(1844 - 1906)
John Mulvany was active/lived in New York, Missouri / Ireland. John Mulvany is known for frontier, battlefields, portrait.
Biography from the Archives of askART
On June 25, 1876, in what is now eastern Montana, there occurred a minor military engagement along the Little Bighorn River.
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The Seventh U.S. Cavalry under Brigadier General George Armstrong Custer had met up unexpectedly with the fighting men of a large Sioux and Cheyenne village, and five companies of cavalry, some 270 soldiers, were killed.
Despite the fact that no white eyewitnesses survived, the event soon became a major saga in the mythology of our country's history, and hundreds of artists, poets, composers and historians have tried their hands at producing a true depiction of events as they must have unfolded that day.
The first artist to realize the potential appeal of the subject matter was John Mulvany (1844-1906), who had arrived in the U.S. from Ireland in the mid-1850s, served in the Civil War, and later travelled to Europe to study art under masters well known for their battlefield scenes. Returning to the U.S. in the early 1870s, Mulvany lived in Cincinnati, St. Louis, Chicago and points West.
John Mulvany was living in Kansas City as of 1879, when he began work on "Custer's Last Rally", a huge painting depicting the cavalrymen's last minutes on earth. In his quest for accuracy of detail, the artist researched his subject on the actual battlefield, on Sioux reservations, and at Fort Leavenworth. After two years of work on his masterpiece, Mulvany completed the eleven-by-twenty-foot canvas and took it on the road. The monumental painting remained on tour until at least 1890, wowing paying audiences in a number of U.S. cities. A newspaper commentator in Boston saluted Mulvany's forceful depiction of "a grim, dismal melee," and Walt Whitman, the famous poet, praised the work as being sketched "from reality, or the best that could be got of it."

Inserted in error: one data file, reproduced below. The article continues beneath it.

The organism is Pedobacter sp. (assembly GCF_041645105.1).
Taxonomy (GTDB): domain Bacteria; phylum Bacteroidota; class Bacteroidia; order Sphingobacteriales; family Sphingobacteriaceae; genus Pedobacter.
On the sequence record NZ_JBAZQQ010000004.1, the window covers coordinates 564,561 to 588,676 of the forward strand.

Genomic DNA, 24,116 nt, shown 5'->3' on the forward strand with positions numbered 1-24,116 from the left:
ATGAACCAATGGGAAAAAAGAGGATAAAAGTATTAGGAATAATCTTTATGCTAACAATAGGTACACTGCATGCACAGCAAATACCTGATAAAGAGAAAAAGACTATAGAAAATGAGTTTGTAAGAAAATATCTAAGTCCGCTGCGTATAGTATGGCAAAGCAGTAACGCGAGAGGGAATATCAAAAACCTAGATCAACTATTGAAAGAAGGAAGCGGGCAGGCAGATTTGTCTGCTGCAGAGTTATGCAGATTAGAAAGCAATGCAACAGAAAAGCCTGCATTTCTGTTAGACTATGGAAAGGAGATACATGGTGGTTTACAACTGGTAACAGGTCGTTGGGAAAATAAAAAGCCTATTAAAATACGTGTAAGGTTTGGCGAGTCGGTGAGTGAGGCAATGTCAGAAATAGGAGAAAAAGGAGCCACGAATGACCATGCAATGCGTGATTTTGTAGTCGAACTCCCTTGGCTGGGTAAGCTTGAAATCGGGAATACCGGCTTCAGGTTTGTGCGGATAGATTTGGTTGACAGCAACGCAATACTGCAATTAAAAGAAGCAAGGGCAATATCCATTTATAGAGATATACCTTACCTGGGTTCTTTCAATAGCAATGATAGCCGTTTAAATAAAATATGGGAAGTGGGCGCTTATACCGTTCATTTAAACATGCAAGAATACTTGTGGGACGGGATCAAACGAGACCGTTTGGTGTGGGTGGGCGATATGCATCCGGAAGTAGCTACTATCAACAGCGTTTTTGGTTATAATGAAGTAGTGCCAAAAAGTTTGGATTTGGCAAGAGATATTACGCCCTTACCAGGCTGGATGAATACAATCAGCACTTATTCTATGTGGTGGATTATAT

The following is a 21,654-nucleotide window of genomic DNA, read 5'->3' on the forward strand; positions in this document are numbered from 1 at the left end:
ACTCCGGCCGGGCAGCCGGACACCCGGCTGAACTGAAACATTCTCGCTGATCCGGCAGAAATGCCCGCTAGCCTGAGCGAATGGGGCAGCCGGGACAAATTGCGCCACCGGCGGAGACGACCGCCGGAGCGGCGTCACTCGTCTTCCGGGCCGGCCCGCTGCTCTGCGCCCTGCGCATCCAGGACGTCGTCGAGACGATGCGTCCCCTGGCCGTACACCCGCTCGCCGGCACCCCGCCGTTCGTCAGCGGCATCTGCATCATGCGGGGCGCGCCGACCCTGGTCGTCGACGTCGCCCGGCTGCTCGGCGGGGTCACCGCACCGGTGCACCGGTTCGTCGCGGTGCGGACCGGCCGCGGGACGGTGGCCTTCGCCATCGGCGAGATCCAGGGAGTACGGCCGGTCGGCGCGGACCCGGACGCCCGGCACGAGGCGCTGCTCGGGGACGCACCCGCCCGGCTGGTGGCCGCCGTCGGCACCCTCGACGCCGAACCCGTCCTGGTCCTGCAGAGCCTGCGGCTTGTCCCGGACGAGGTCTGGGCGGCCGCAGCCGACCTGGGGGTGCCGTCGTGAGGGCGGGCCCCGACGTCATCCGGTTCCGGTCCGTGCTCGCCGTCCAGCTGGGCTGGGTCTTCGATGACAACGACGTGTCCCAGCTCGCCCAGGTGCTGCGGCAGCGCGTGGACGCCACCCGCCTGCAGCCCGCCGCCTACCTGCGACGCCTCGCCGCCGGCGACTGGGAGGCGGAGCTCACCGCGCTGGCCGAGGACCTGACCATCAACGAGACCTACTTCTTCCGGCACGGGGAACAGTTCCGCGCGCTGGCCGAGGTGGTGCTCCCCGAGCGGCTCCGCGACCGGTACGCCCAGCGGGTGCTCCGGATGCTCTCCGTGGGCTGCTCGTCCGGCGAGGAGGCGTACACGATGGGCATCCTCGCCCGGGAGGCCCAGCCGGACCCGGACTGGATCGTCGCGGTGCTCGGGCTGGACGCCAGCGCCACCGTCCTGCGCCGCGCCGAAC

In order to reach an even larger audience, Mulvany prepared his composition to be issued as a color lithograph. As part of this process, the artist painted a smaller version of his work, from which a lithograph artist could prepare a print to be mass-produced. This copy is in the collections of the Woolaroc Museum, Bartlesville, Oklahoma. The large original painting is in private hands.
Mulvany continued his career as a painter, but he is remembered now, if at all, only for "Custer's Last Rally", which was said to have made him a small fortune. Although he enjoyed tremendous commercial success for a time, the artist finally succumbed to the lure of alcoholism and drowned himself in the East River in 1906.
"Custer's Last Rally" is in the collections of the Kansas Museum of History, Kansas State Historical Society.
From a researcher at the Ashworth Collection of Native American and Western Art in Fort Smith, AR. Material for this biography is from the Kansas Historical Society at www.kshs.org/cool2/coolcust.htm
Born in Ireland, John Mulvany was a western genre painter who is most remembered for his Civil War scenes and for being the first artist to depict the defeat of General Custer in 1876.
He studied at the Dusseldorf and Munich Academies in Germany where one of his teachers was Karl Von Piloty, known for his classical depictions of historical genre. Mulvany came to the United States in 1856 and then served as a Union soldier in the Civil War. He then returned to Europe came back to the United States where he lived in St. Louis, Cincinnati, Chicago and then Nebraska following the Chicago fire of 1871.
Exhibition venues included the Brooklyn Art Association and the 1876 Centennial Exposition in Philadelphia.
Peter Falk, "Who Was Who in American Art"
In January 2003, the Irish American Cultural Institute held a meeting at the residence of Noel Fahey, the Irish Ambassador to the United States. The purpose of the Insititute is to promote cultural awareness of Ireland and to support history research.
Niamh O'Sullivan was one of the award winners. She is a 2001 Ph.D. recipient from University College Dublin and has been a lecturer of History of Art and Design and Complementary Studies at National College of Art and Design since 1987.
Her submission that earned the award was: "A Retrospective of John Mulvany's Artwork".
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